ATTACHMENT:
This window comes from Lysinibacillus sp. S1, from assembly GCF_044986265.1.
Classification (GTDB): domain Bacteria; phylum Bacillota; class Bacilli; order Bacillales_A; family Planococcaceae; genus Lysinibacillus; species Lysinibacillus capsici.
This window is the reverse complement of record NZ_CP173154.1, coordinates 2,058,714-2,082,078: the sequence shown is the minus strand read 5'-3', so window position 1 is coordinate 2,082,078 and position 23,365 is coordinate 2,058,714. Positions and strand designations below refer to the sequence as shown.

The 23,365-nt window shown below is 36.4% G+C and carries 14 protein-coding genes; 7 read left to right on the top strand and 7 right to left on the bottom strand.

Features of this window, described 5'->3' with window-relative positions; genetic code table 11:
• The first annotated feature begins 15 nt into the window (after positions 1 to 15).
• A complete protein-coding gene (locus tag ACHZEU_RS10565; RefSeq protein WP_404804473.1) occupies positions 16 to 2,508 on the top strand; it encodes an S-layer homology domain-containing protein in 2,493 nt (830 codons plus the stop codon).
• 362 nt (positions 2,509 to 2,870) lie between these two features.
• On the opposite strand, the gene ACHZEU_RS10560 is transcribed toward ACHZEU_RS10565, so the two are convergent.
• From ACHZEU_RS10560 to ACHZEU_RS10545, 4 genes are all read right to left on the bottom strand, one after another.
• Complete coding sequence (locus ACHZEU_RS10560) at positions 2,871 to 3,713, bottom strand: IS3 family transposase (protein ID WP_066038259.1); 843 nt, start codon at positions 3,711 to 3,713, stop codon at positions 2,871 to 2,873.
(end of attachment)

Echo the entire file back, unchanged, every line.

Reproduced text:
This window comes from Lysinibacillus sp. S1, from assembly GCF_044986265.1.
Classification (GTDB): domain Bacteria; phylum Bacillota; class Bacilli; order Bacillales_A; family Planococcaceae; genus Lysinibacillus; species Lysinibacillus capsici.
This window is the reverse complement of record NZ_CP173154.1, coordinates 2,058,714-2,082,078: the sequence shown is the minus strand read 5'-3', so window position 1 is coordinate 2,082,078 and position 23,365 is coordinate 2,058,714. Positions and strand designations below refer to the sequence as shown.

The 23,365-nt window shown below is 36.4% G+C and carries 14 protein-coding genes; 7 read left to right on the top strand and 7 right to left on the bottom strand.

Features of this window, described 5'->3' with window-relative positions; genetic code table 11:
• The first annotated feature begins 15 nt into the window (after positions 1 to 15).
• A complete protein-coding gene (locus tag ACHZEU_RS10565; RefSeq protein WP_404804473.1) occupies positions 16 to 2,508 on the top strand; it encodes an S-layer homology domain-containing protein in 2,493 nt (830 codons plus the stop codon).
• 362 nt (positions 2,509 to 2,870) lie between these two features.
• On the opposite strand, the gene ACHZEU_RS10560 is transcribed toward ACHZEU_RS10565, so the two are convergent.
• From ACHZEU_RS10560 to ACHZEU_RS10545, 4 genes are all read right to left on the bottom strand, one after another.
• Complete coding sequence (locus ACHZEU_RS10560) at positions 2,871 to 3,713, bottom strand: IS3 family transposase (protein ID WP_066038259.1); 843 nt, start codon at positions 3,711 to 3,713, stop codon at positions 2,871 to 2,873.